After macOS, it is iOS’s turn to see the dark mode arrive on the iDevices, thus increasing user-friendliness in the dark. System applications, the control center and keyboard are now displayed in shades of grey and black to take it easy on your eyes (and help your partner get some sleep!).
Hallelujah! iPad has finally got its own OS
Claimed out loud by its users since the release of the first pro model in 2015, the iPad has finally acquired its own operating system. Going by the name of iPadOS, it brings with it a large number of features and shortcuts exclusively dedicated to tablets, with a particular focus on multitasking.
First of all, you can display an app on the side with Slide Over but, most importantly, you can switch from one app to another via Slide Over using your own multitasking. Similarly, you can share the same app twice on the screen; for example, in Notes, you can open a second note and display it next to the first one. iPad finally benefit from Mac’s multitasking behavior.
The Files app also brings its share of new features: column view, document preview and quick actions of the MacOS Finder are now available. Access to network directories and iCloud directory sharing are also on the menu, not to mention the use of USB sticks! Long awaited, this feature was the main barrier to the adoption of the iPad in a professional context.
Finally, the iPad will recover the MacOS version of Safari and automatically display the visited sites in desktop format, as is the case on computers.
With all its features, iPadOS takes the tablets to the next level and tends to increasingly reduce the border with them and the MacBook.
With Catalina, the Mac is becoming ever more similar to the iPad
Ever heard of Catalina, that island off the coast of the port of Los Angeles? It’s also the name of the new version of macOS (10.15) which, in addition to already embodying the new features of iOS 13 and iPadOS, has its share of features.
Starting with SideCar, a feature that allows you to use the iPad as an external display, or even as a graphics tablet with the Apple Pencil. This will replace the many third-party pay-per-view applications that already offered these features.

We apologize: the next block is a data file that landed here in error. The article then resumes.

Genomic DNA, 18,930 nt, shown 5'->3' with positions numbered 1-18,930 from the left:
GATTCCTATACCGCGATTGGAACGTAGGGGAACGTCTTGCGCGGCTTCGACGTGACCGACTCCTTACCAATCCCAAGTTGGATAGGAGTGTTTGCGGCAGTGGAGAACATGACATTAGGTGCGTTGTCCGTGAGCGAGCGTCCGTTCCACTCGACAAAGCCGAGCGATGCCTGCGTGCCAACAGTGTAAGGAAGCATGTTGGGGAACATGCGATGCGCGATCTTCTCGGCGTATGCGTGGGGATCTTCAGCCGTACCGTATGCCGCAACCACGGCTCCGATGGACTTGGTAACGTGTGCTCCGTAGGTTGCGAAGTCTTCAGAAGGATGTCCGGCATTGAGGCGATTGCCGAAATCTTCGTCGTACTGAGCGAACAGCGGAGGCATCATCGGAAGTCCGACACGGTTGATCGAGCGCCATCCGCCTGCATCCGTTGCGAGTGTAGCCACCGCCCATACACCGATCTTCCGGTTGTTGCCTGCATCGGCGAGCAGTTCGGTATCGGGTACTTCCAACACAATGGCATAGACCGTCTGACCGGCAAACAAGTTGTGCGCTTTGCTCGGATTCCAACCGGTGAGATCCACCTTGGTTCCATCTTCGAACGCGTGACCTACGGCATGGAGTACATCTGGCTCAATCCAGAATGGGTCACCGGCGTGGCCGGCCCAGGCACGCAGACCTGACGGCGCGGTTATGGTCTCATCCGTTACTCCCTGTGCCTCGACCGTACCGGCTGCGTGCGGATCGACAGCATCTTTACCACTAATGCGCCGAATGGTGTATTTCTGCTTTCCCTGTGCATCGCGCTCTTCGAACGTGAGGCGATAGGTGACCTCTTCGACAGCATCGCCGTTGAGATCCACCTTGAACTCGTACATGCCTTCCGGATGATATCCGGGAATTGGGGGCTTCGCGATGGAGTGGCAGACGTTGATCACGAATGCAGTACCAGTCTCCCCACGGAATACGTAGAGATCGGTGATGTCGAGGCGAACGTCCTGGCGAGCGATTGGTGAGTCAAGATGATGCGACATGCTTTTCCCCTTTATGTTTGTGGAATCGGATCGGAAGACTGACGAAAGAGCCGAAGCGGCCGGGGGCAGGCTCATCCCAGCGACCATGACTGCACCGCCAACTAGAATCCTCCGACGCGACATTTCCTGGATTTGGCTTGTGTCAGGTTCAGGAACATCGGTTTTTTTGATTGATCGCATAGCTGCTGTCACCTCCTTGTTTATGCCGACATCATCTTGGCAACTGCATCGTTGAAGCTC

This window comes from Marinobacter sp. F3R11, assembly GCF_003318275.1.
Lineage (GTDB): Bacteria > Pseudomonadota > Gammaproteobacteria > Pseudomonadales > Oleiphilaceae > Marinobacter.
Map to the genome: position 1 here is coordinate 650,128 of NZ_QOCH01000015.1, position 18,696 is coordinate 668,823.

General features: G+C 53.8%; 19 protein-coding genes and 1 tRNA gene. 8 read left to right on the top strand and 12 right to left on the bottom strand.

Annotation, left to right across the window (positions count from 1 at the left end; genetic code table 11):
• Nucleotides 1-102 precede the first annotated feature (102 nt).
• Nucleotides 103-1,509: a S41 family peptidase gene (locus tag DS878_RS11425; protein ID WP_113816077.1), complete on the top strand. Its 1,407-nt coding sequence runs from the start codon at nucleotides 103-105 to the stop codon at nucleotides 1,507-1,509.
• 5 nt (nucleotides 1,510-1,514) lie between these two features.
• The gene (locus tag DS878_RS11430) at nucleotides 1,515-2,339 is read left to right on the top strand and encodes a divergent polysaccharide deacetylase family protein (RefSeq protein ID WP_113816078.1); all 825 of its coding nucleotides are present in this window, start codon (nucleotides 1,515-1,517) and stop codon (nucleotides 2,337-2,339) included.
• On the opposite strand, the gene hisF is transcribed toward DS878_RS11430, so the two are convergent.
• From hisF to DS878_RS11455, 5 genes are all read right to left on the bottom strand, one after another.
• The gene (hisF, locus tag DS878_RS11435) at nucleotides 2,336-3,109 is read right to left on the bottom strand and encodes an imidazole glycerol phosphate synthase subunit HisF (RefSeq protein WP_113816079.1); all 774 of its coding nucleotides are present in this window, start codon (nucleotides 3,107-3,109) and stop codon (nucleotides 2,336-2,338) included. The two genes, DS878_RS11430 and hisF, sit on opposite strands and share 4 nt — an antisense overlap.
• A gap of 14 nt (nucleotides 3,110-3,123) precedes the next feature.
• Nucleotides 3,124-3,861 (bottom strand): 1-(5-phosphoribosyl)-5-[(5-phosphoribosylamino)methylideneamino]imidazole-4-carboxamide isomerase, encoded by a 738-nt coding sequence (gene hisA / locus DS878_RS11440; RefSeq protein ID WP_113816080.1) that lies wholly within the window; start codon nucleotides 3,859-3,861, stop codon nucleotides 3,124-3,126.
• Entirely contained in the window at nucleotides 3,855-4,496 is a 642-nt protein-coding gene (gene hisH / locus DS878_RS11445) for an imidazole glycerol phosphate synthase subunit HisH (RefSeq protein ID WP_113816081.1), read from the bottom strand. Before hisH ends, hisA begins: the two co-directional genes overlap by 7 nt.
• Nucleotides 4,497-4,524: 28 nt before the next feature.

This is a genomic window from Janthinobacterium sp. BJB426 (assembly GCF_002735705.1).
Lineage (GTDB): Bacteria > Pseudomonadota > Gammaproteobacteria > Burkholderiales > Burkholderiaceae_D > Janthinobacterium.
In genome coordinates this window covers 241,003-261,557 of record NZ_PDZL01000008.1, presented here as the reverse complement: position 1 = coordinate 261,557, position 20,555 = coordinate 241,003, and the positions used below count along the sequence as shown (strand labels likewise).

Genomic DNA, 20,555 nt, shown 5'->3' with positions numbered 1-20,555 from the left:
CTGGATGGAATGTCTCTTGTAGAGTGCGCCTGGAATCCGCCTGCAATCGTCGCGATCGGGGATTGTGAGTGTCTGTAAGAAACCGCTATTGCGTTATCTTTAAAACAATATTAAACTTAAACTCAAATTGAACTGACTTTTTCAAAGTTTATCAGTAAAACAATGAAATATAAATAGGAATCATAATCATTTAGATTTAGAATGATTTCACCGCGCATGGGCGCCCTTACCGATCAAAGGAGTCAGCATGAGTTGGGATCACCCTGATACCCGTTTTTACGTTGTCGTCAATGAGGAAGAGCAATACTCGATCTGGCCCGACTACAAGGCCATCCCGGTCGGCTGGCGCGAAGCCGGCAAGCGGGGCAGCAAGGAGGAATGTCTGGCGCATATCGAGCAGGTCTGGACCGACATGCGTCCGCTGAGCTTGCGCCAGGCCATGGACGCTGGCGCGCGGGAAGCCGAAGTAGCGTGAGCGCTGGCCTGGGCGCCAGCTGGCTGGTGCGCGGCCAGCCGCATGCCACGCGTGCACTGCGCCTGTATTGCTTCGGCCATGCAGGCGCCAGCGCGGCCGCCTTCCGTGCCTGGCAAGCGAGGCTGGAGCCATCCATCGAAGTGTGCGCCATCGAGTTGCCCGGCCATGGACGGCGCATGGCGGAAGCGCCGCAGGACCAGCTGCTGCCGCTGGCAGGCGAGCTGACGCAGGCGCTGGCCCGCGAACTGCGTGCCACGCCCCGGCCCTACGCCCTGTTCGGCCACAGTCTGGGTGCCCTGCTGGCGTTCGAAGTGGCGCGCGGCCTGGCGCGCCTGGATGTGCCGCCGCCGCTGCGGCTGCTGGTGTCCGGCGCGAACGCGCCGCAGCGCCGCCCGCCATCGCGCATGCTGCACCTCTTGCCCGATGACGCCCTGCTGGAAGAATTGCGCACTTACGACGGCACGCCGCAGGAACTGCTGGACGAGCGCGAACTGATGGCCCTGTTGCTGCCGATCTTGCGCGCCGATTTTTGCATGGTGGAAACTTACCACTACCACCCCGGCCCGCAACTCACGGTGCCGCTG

Similarly, the new “Locate My” application, which merges “Locate My iPhone” and “Locate My Friends”, is now available on macOS. Once iOS 13 and macOS Catalina are installed, the devices will occasionally transmit a kind of encrypted and anonymized Bluetooth distress signal. The surrounding devices will then be able to pick it up and relay it to Apple’s servers: you’ll be able to locate your iPhone or Mac, even if they are not connected to the network.
The Catalyst project, the official name of the late Marzipan project fire, allows you to import applications that are available on iPad to Mac without changing the code, and thus save valuable development time. Available today in Xcode, it is a great opportunity for publishers to offer their service via desktop with a native application, and for Apple to easily enrich its App Store dedicated to Mac devices.
New Mac Pro: more powerful, more modular… but far more expensive!
There is no shortage of superlatives when it comes to describing Apple’s latest machine.
The central unit, with its utilitarian, almos abrupt appearance, is built around a simple steel frame. This frame has legs and handles, but above all forms the support on which modules are grafted. A huge radiator is topped by new Intel Xeon processors, surrounded by twelve slots for 2933 MHz ECC memory strips, allowing the Mac Pro to carry up to 28 cores and 1.5 TB of RAM (yes, yes, you read it right).
To accompany this racing beast, Apple offers a new 32-inch Retina 6K (6,016 x 3,384 px) screen. Called “Pro Display XDR” (for Extreme Dynamic Range), it incorporates the latest display technologies and offers brightness and contrast never before seen by the manufacturer. Of course, you can connect up to 6 monitors to your Mac Pro and work in an extremely comfortable way 🙂 !
By unveiling its new standard, the Cupertino company wanted to show its ability to compete with the largest workstations offered by Dell or HP. Developers, photographers, graphic designers or filmmakers, the new Mac Pro and its Pro Display XDR screen will allow you to give free rein to your creativity and talent… subject to spending a minimum amount of $10,997 excluding tax!
What can we learn from this 2019 edition?
Both in terms of software and hardware, new features constituted the central focus during this opening keynote. Whether through its applications, operating systems or services, the Cupertino firm has finally taken into account the feedback from its customers to offer them an almost identical experience regardless of the device used.
It should also be noted that the positioning of privacy has been accentuated. After ITP’s numerous versions on its Safari browser and a privacy-oriented ad, it is Apple Sign-In’s turn to protect user data within its eco-system’s mobile apps.
Apple will undoubtedly continue its initiatives in this direction, thus strengthening its position as the white knight of GAFA privacy and transforming it into a real marketing argument to keep on selling its devices and services. Let’s see what Google and Facebook have to say about this…
Of course, you can find the entire keynote on Apple TV, Apple Podcasts but also here. Enjoy!